Link to Pubmed [PMID] – 22233322
BMC Infect. Dis. 2012;12:3
BACKGROUND: In many Asian countries, Klebsiella pneumoniae (KP) is the second pathogen responsible for community-acquired pneumonia. Yet, very little is known about KP etiology in ALRI in Cambodia, a country that has one of the weakest medical infrastructures in the region. We present here the first clinico-radiological description of KP community-acquired ALRI in hospitalized Cambodian patients.
METHODS: Through ALRI surveillance in two provincial hospitals, KP was isolated from sputum and blood cultures, and identified by API20E gallery from patients ≥ 5 years-old with fever and respiratory symptoms onset ≤14 days. Antibiotics susceptibility testing was provided systematically to clinicians when bacteria were isolated. We collected patients’ clinical, radiological and microbiological data and their outcome 3 months after discharge. We also compared KP-related with other bacteria-related ALRI to determine risk factors for KP infection.
RESULTS: From April 2007 to December 2009, 2315 ALRI patients ≥ 5 years-old were enrolled including 587 whose bacterial etiology could be assigned. Of these, 47 (8.0%) had KP infection; their median age was 55 years and 68.1% were females. Reported prior medication was high (42.5%). Patients’ chest radiographs showed pneumonia (61.3% including 39% that were necrotizing), preexisting parenchyma lesions (29.5%) and pleural effusions alone (4.5%) and normal parenchyma (4.5%). Five patients had severe conditions on admission and one patient died during hospitalization. Of the 39 patients that were hospital discharged, 14 died including 12 within 1 month after discharge. Only 13 patients (28%) received an appropriate antibiotherapy. Extended-spectrum beta-lactamases (ESBL) – producing strains were found in 8 (17.0%) patients. Female gender (Odds ratio (OR) 2.1; p = 0.04) and diabetes mellitus (OR 3.1; p = 0.03) were independent risk factors for KP-related ALRI.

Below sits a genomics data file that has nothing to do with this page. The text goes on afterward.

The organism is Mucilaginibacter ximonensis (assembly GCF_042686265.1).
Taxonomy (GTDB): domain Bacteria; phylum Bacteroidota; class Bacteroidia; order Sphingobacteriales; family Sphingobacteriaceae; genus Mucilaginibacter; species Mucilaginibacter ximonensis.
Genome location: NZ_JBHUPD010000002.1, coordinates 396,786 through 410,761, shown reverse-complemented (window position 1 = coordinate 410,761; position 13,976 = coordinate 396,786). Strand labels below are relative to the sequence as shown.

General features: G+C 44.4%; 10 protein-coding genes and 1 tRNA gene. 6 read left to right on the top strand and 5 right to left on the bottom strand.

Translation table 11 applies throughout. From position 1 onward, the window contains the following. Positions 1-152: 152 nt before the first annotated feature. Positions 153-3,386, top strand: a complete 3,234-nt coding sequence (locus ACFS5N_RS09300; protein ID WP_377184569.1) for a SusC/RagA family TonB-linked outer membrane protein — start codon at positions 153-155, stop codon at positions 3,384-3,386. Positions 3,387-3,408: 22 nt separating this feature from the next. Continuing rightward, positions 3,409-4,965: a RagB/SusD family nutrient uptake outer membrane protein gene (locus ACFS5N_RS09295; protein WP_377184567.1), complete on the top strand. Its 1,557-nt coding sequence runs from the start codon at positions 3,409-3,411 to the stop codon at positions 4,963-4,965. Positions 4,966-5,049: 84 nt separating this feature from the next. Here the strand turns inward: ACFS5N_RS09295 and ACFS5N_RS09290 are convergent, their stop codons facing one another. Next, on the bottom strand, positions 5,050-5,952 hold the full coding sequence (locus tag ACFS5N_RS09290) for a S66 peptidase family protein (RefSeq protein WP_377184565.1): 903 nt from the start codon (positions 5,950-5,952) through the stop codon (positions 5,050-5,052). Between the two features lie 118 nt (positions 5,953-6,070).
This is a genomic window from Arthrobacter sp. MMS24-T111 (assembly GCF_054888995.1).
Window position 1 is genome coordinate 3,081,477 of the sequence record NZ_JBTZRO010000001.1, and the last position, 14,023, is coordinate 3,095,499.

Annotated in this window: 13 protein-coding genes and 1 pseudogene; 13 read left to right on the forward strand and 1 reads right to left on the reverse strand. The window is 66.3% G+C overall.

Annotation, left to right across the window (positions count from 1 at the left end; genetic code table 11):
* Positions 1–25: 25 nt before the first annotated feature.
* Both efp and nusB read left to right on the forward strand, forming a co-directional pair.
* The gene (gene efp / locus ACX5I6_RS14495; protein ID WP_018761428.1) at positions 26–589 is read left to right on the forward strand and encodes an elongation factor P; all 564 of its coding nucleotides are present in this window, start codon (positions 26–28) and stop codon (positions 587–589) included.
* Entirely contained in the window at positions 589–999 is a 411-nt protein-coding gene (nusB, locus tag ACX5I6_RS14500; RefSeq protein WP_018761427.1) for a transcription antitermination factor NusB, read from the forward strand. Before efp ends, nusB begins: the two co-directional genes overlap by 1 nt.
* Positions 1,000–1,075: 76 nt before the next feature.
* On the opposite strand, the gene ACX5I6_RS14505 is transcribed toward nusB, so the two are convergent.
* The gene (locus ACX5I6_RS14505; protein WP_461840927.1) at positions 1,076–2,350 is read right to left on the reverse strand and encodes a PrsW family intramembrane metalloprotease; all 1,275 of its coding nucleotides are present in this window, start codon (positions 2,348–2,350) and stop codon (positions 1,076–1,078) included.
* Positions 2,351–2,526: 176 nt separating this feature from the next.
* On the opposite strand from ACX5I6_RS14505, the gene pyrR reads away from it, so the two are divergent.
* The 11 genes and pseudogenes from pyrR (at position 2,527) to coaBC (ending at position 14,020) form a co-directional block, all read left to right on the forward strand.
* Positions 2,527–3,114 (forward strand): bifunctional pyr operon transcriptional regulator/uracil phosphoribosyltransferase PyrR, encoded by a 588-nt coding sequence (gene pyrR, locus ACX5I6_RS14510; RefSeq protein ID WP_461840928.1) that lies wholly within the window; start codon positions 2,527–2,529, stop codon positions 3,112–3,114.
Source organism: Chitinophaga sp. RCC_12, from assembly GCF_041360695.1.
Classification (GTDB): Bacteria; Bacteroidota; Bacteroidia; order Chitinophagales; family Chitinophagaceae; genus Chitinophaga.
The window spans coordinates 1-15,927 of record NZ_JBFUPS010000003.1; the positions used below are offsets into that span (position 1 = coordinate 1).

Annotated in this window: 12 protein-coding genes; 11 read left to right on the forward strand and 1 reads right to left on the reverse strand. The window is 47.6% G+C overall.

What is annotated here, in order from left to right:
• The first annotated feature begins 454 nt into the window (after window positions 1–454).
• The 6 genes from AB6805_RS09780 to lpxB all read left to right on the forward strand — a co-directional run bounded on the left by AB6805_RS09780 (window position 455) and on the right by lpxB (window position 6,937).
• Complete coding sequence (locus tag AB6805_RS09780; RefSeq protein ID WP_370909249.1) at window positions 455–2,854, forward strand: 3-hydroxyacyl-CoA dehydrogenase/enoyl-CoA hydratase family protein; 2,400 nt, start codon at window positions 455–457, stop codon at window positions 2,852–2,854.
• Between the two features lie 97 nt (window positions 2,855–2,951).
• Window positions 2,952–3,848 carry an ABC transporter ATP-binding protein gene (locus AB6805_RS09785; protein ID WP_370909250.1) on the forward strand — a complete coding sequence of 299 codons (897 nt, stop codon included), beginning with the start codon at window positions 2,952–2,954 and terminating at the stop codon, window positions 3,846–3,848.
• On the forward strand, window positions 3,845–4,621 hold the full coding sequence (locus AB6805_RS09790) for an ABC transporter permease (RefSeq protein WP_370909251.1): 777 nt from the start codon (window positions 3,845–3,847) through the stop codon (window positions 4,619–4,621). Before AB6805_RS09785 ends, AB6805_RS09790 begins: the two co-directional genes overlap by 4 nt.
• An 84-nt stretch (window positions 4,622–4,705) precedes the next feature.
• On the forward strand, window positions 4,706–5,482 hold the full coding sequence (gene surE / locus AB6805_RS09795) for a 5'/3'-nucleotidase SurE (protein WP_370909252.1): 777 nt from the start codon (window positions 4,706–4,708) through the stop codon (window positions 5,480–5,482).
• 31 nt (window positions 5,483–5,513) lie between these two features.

CONCLUSIONS: KP ALRI in Cambodia has high fatality rate, are more frequently found in women, and should be considered in diabetic patients. The extremely high frequency of ESBL-producing strains in the study is alarming in the context of uncontrolled antibiotic consumption and in absence of microbiology capacity in most public-sector hospitals.http://www.ncbi.nlm.nih.gov/pubmed/22233322